‘Troubled Daughters, Twisted Wives – Stories from the Trailblazers of Domestic Suspense’

 

‘Troubled Daughters, Twisted Wives – Stories from the Trailblazers of Domestic Suspense’  (2013) – 352 pages

 

troubled-daughters

All of the crime stories in ‘Troubled Daughters, Twisted Wives’ are written by women, and all were written between 1940 and 1979.  This time frame corresponds somewhat to the noir era, but extends beyond it.

One landmark in crime fiction written by women must have been when Alfred Hitchcock in 1951 purchased ‘Strangers on a Train’, the first novel by Patricia Highsmith. As usual, Hitchcock kept his name out of the negotiations to keep the purchase price low, and he paid just $7,500 for the novel.  Highsmith was quite annoyed when she later discovered who bought the rights for such a small amount.   The film is now considered a classic.  Patricia Highsmith does have the first story in this collection.

I was familiar before with only four of these fourteen story writers:  Patricia Highsmith (‘Carol’), Shirley Jackson (‘The Lottery’), Vera Caspary (‘Laura’), and Dorothy B. Hughes (‘The Expendable Man’).  One of the nice things about the collection is that a short biography is included for each author before their story.

Here is a list of the woman writers who were unknown to me in this collection: Nedra Tyre, Barbara Callahan, Helen Nielsen, Joyce Harrington, Elisabeth Sanxay Holding, Charlotte Armstrong, Dorothy Salisbury Davis, Margaret Millar, Miriam Allen Deford, and Celia Fremlin.

So who were these women mystery writers?  Most of them wrote short stories for mystery magazines such as Ellery Queen’s Mystery Magazine, Alfred Hitchcock’s Mystery Magazine, or Manhunt.  They competed to win Edgar awards.  When television became popular, scripts were needed for the weekly shows, and some of the early series such as Alfred Hitchcock Presents, Twilight Zone, and Perry Mason bought scripts from independent writers.  If a writer was successful writing short stories and/or scripts, they might produce a novel.  I suppose crime fiction was a way for woman authors to write about the rough side of life.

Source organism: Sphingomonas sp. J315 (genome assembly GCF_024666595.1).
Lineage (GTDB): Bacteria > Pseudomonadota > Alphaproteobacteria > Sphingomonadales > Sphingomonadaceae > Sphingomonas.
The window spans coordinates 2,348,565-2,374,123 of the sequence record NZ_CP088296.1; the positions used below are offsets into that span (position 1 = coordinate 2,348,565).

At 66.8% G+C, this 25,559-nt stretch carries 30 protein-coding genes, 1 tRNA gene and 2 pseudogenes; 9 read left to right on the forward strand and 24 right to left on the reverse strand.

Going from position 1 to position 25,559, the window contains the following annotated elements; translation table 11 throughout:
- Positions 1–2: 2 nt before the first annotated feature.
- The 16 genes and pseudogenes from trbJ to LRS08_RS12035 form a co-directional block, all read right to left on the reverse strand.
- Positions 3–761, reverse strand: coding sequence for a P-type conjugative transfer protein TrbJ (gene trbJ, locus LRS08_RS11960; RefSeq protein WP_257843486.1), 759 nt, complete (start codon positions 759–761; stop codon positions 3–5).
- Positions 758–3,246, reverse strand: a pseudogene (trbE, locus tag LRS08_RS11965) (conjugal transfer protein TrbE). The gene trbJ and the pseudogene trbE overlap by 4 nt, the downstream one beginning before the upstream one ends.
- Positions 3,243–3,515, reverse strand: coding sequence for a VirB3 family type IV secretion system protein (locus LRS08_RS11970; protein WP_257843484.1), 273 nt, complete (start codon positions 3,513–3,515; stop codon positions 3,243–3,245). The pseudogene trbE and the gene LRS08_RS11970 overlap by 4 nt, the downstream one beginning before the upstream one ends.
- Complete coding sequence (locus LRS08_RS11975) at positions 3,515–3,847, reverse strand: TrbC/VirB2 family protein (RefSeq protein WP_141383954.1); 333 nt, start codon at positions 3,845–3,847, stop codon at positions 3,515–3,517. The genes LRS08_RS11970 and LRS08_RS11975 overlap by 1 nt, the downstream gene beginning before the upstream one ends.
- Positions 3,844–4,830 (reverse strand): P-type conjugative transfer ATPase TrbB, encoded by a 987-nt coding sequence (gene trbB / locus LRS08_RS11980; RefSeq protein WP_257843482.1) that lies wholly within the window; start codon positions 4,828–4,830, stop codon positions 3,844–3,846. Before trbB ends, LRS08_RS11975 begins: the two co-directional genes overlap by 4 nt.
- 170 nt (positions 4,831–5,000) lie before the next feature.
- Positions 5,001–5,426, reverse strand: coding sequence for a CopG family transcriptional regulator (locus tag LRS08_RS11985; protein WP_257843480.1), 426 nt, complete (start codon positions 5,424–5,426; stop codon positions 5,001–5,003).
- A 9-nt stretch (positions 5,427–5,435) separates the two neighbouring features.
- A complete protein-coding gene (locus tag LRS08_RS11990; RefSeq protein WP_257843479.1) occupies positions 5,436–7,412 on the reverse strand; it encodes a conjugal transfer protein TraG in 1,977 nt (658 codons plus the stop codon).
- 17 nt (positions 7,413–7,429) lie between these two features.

For me, reading a good anthology of stories is a delectable experience.  I deliberately read the stories out of order, juxtaposing short stories with long stories, stories by familiar authors with unfamiliar authors, until I complete the whole book.  Each story is a new adventure just waiting for me.

Not every story in ‘Troubled Daughters, Twisted Wives’ was a total winner for me.    Some of the stories are heavy on plot but thin on character development.  In some of the stories the authors seem to be so busy dealing with the contortions of the plot that the characters remain rather sketchy.  I am not going to rank my reactions to each story since part of the fun of reading an anthology collection is deciding for yourself which stories you like and which you don’t care for so much.

Overall, I consider ‘Troubled Daughters, Twisted Wives’ a good anthology experience, and if you are at all interested in the evil that females can do or can imagine, you will enjoy it.

 

Grade:   B+

 

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4 responses to this post.

  1. Love that cover! 🙂

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  2. I think I would enjoy this collection very much. Part of the fun of an anthology is the diversity, even if some of the individual stories don’t quite hit the mark. Plus it’s a good opportunity to try the work of a few lesser-known writers.

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    • Hi JacquiWine,
      Yes, I frequently read the best of year story collections or the O.Henry prize story collections. It is a way to become familiar with a wide variety of authors and stories quickly. ‘Troubled Daughters, Twisted Wives’ is a great way to focus on these woman crime writers. Many of the ones I didn’t know had fascinating backgrounds.

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